The World Health Organization (WHO) has been facing a lot of heat from the international community for its close ties with China. The U.S. has even withdrawn from the world body accusing it of being "a puppet of China." Hence, when the WHO sent a team to the East Asian country last month to investigate the novel Coronavirus origins, the international agency had an opportunity to silence its critics.
Instead, the team opted out of visiting Wuhan, the Chinese city where cases first emerged in December 2019. WHO in its defense said that its two-person team was just laying the groundwork for a future endeavor for a full investigation.
'Trying to Avoid Offending China'
Wuhan and its Institute of Virology have been at the focal point of controversy since the outbreak began. Many have accused the Biosafety-Level-4 laboratory of bioengineering the SARS-CoV-2 virus that has killed over 800,000 people globally, while some have alleged that China intentionally delayed informing the WHO.
Hence, not visiting Wuhan hasn't done any good to its reputation and has drawn even more criticism from the U.S. and its allies. "The WHO delegation sat in Beijing for three weeks and got nowhere near Wuhan. Any chance of finding a smoking gun is now gone," a U.S. official said.
Australia, another U.S. ally which demanded an independent probe into the origins of the virus, is also not happy with WHO's approach. The country's Member of Parliament (MP), Dave Sharma, criticized the United Nations agency for "putting the political sensitivities of a member-state above the public health interests of the world."
He said that the international community was right to have serious concerns about the rigor and independence of the WHO's early response to the pandemic, adding that it was trying to avoid offending China. "If this allegation is proven, it is another disturbing incident of the WHO. We are all now bearing the immense costs of such a policy," he told the Financial Times.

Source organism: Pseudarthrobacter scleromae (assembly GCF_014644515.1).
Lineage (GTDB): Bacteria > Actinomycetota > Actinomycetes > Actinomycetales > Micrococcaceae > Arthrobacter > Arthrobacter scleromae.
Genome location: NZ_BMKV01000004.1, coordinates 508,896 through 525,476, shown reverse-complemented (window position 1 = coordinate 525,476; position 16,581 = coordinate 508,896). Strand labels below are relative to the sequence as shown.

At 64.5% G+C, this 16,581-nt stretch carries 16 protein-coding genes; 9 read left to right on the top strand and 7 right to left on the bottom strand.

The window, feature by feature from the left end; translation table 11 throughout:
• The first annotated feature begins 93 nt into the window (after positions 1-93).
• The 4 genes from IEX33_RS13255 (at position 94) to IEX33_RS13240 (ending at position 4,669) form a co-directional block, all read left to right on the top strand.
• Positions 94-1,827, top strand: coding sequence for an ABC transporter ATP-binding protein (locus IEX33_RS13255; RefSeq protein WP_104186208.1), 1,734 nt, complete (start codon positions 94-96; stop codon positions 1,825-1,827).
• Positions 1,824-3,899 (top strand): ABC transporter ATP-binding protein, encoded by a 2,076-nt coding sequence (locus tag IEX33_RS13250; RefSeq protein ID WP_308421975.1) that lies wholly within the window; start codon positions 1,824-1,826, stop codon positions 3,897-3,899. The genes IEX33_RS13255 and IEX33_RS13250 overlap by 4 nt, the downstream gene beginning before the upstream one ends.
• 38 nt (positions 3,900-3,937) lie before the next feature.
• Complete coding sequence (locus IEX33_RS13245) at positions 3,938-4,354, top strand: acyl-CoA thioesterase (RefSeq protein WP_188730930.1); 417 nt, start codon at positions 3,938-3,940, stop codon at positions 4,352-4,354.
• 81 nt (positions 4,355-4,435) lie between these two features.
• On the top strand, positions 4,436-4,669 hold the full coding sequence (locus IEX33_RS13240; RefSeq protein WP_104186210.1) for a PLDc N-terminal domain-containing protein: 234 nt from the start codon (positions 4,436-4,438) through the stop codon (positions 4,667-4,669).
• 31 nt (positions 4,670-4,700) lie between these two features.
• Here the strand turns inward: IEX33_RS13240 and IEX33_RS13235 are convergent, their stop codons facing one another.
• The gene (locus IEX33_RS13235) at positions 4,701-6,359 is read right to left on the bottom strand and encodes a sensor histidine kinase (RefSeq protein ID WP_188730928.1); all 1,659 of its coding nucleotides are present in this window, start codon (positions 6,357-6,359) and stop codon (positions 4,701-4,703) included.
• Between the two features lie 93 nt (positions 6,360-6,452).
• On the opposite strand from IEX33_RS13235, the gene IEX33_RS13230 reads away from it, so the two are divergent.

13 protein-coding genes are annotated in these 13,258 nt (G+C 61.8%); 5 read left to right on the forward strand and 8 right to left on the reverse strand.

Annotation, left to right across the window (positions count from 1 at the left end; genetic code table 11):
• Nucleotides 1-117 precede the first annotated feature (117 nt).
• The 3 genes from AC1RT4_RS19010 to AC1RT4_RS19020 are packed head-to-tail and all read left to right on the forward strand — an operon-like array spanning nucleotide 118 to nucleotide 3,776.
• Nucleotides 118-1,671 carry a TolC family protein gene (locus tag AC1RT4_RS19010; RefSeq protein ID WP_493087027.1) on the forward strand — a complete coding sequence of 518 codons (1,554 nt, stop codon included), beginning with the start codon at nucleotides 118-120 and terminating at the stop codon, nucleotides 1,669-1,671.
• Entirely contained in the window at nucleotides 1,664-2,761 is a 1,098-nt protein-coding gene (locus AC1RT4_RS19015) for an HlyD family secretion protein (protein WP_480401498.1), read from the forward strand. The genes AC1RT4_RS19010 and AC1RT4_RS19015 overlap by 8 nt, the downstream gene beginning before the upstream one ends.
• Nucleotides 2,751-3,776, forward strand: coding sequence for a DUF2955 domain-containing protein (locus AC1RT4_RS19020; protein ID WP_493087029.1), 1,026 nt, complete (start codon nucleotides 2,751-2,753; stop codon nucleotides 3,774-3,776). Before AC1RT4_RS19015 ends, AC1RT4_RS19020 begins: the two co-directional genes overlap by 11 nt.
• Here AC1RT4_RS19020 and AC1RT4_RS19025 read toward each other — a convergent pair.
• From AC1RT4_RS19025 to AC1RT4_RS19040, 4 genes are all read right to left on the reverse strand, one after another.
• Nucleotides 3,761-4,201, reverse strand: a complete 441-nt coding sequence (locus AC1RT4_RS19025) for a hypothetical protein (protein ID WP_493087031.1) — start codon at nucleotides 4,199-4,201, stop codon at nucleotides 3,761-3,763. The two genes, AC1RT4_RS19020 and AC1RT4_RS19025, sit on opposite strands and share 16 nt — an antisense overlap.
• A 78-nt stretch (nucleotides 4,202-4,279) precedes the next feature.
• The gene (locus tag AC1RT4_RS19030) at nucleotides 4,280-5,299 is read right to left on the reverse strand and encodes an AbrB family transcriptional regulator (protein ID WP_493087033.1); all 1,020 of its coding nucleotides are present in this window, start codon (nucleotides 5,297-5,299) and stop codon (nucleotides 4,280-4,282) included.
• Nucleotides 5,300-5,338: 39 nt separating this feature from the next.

China's President Xi Jinping supported a WHO-led investigation in May 2020. The nation's Foreign Ministry said the country allowed the WHO team despite being in a "critical period" when the team was visiting. Beijing reported a resurgence of the COVID-19 outbreak at that time.
But WHO's response too was baffling. It not only dismissed other experts' theories about a lab accident that could have led to the initial outbreak in Wuhan, WHO's Executive Director of Health Emergencies Program, Dr. Michael Ryan even raised doubts about the Chinese city being a potential origin. Thus, the team focused only on the "zoonotic source of the virus."
Wasn't it a good time to dismiss such theories by actually visiting the point of potential origin? By not doing so, the WHO, instead, further fueled rogue comments from senior politicians. The U.S. Secretary in July 2020 said that the WHO was "completely whitewashed" by China.
The visit could have sent an important message and getting the U.S. back to supporting the body as it has been a crucial partner in the global health crisis, at least through funding. The U.S. has been the largest contributor to the WHO but it withdrew from the UN agency in May 2020.
As for WHO, the plan was of a two-phase investigation. In the first mission, the WHO experts met with Chinese authorities and laid the groundwork for a future team to visit that will also include Wuhan, said Dr. Ryan in a media briefing on August 27.
"The primary purpose of the advance mission was to work with Chinese scientists and authorities and scope out the full terms for a future international mission," he said, adding that in Phase 1, the focus will be on epidemiological studies including chains of transmission to establish a likely "hypothesis for the animal-human species breach." Dr. Ryan also said that WHO is already working on assembling a team of international experts who will visit China and that trip will include one to Wuhan.